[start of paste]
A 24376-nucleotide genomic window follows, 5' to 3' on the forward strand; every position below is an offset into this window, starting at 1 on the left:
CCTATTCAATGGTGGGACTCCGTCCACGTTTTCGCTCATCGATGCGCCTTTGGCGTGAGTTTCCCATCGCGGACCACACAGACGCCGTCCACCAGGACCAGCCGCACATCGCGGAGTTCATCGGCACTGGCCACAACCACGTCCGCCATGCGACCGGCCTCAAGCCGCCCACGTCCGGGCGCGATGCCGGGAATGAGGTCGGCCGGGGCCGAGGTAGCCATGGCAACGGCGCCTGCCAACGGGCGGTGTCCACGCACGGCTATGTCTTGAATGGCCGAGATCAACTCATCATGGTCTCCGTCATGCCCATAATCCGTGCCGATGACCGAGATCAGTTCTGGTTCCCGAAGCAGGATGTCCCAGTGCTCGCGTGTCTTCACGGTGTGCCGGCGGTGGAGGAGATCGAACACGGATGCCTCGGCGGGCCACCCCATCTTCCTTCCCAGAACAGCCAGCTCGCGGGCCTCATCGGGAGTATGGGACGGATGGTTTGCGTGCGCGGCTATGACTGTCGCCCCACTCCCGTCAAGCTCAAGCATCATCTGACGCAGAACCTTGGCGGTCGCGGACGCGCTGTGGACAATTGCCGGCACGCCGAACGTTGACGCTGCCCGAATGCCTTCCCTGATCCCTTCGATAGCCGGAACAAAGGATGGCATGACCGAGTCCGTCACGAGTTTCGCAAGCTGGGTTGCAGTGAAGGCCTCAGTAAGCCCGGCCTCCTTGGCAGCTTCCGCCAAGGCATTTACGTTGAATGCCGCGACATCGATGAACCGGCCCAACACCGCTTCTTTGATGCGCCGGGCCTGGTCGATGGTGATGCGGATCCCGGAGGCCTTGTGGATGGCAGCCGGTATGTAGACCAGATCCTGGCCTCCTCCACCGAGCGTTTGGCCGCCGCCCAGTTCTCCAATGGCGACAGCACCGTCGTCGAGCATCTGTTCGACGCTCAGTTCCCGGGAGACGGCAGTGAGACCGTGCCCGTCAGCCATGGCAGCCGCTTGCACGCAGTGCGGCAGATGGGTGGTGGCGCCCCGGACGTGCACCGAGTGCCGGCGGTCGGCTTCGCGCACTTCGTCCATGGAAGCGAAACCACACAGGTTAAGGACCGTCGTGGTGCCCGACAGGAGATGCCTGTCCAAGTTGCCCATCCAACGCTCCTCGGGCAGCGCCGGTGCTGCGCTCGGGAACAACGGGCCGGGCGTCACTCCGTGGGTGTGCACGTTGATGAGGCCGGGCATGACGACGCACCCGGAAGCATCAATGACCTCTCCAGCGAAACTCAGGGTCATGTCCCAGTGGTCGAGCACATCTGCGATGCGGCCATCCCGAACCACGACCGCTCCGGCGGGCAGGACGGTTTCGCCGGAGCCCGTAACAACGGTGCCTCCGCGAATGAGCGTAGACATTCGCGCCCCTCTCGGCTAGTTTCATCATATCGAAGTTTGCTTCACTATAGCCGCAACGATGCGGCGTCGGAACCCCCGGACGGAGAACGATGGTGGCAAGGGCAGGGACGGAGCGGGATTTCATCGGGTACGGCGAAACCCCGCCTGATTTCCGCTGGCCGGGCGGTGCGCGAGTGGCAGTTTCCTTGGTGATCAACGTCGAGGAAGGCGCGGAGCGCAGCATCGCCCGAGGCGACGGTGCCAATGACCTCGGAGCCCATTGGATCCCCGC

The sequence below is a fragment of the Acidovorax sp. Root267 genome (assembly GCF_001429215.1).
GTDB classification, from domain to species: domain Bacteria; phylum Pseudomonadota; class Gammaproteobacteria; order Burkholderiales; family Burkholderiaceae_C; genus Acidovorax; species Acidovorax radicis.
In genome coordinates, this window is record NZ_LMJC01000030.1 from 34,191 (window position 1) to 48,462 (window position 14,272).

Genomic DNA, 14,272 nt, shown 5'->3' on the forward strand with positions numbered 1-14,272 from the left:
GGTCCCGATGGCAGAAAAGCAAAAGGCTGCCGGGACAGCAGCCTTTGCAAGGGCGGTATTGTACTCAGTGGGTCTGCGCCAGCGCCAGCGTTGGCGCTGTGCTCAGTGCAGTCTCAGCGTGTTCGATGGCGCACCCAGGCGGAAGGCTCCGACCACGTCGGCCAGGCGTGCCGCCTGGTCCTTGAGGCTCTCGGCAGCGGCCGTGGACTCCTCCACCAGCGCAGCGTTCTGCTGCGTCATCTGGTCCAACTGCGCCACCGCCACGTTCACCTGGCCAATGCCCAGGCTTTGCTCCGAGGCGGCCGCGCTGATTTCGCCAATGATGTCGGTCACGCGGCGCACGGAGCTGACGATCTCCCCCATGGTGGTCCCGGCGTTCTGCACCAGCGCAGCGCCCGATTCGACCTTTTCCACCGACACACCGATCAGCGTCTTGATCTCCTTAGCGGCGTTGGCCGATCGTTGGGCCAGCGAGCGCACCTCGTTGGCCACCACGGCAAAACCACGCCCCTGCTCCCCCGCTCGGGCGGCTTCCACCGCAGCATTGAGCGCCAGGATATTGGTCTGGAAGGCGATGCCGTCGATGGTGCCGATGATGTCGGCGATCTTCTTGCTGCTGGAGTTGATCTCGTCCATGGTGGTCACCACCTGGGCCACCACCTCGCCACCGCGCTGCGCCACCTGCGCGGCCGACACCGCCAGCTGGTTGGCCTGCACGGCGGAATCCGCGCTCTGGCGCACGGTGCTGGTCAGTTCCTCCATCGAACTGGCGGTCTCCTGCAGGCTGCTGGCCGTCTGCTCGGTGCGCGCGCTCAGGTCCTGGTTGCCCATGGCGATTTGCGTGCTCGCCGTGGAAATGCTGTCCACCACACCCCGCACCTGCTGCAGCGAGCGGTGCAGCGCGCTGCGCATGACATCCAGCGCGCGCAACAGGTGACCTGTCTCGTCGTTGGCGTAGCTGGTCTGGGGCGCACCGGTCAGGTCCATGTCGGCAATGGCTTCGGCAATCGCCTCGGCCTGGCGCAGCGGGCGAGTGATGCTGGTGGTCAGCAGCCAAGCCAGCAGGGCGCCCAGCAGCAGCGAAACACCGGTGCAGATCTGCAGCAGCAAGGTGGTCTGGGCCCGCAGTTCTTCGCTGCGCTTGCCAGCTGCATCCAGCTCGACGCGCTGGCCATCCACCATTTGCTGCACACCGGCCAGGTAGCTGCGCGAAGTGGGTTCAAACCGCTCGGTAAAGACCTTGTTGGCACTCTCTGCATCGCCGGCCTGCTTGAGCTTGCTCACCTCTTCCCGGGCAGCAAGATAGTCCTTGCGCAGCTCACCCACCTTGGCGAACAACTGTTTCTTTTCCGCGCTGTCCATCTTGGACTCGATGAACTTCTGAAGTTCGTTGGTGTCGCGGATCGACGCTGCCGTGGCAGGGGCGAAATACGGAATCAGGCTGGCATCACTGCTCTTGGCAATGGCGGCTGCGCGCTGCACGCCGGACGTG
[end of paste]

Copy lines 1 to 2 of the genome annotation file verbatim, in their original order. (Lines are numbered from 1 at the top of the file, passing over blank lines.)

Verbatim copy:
A 24376-nucleotide genomic window follows, 5' to 3' on the forward strand; every position below is an offset into this window, starting at 1 on the left:
CCTATTCAATGGTGGGACTCCGTCCACGTTTTCGCTCATCGATGCGCCTTTGGCGTGAGTTTCCCATCGCGGACCACACAGACGCCGTCCACCAGGACCAGCCGCACATCGCGGAGTTCATCGGCACTGGCCACAACCACGTCCGCCATGCGACCGGCCTCAAGCCGCCCACGTCCGGGCGCGATGCCGGGAATGAGGTCGGCCGGGGCCGAGGTAGCCATGGCAACGGCGCCTGCCAACGGGCGGTGTCCACGCACGGCTATGTCTTGAATGGCCGAGATCAACTCATCATGGTCTCCGTCATGCCCATAATCCGTGCCGATGACCGAGATCAGTTCTGGTTCCCGAAGCAGGATGTCCCAGTGCTCGCGTGTCTTCACGGTGTGCCGGCGGTGGAGGAGATCGAACACGGATGCCTCGGCGGGCCACCCCATCTTCCTTCCCAGAACAGCCAGCTCGCGGGCCTCATCGGGAGTATGGGACGGATGGTTTGCGTGCGCGGCTATGACTGTCGCCCCACTCCCGTCAAGCTCAAGCATCATCTGACGCAGAACCTTGGCGGTCGCGGACGCGCTGTGGACAATTGCCGGCACGCCGAACGTTGACGCTGCCCGAATGCCTTCCCTGATCCCTTCGATAGCCGGAACAAAGGATGGCATGACCGAGTCCGTCACGAGTTTCGCAAGCTGGGTTGCAGTGAAGGCCTCAGTAAGCCCGGCCTCCTTGGCAGCTTCCGCCAAGGCATTTACGTTGAATGCCGCGACATCGATGAACCGGCCCAACACCGCTTCTTTGATGCGCCGGGCCTGGTCGATGGTGATGCGGATCCCGGAGGCCTTGTGGATGGCAGCCGGTATGTAGACCAGATCCTGGCCTCCTCCACCGAGCGTTTGGCCGCCGCCCAGTTCTCCAATGGCGACAGCACCGTCGTCGAGCATCTGTTCGACGCTCAGTTCCCGGGAGACGGCAGTGAGACCGTGCCCGTCAGCCATGGCAGCCGCTTGCACGCAGTGCGGCAGATGGGTGGTGGCGCCCCGGACGTGCACCGAGTGCCGGCGGTCGGCTTCGCGCACTTCGTCCATGGAAGCGAAACCACACAGGTTAAGGACCGTCGTGGTGCCCGACAGGAGATGCCTGTCCAAGTTGCCCATCCAACGCTCCTCGGGCAGCGCCGGTGCTGCGCTCGGGAACAACGGGCCGGGCGTCACTCCGTGGGTGTGCACGTTGATGAGGCCGGGCATGACGACGCACCCGGAAGCATCAATGACCTCTCCAGCGAAACTCAGGGTCATGTCCCAGTGGTCGAGCACATCTGCGATGCGGCCATCCCGAACCACGACCGCTCCGGCGGGCAGGACGGTTTCGCCGGAGCCCGTAACAACGGTGCCTCCGCGAATGAGCGTAGACATTCGCGCCCCTCTCGGCTAGTTTCATCATATCGAAGTTTGCTTCACTATAGCCGCAACGATGCGGCGTCGGAACCCCCGGACGGAGAACGATGGTGGCAAGGGCAGGGACGGAGCGGGATTTCATCGGGTACGGCGAAACCCCGCCTGATTTCCGCTGGCCGGGCGGTGCGCGAGTGGCAGTTTCCTTGGTGATCAACGTCGAGGAAGGCGCGGAGCGCAGCATCGCCCGAGGCGACGGTGCCAATGACCTCGGAGCCCATTGGATCCCCGC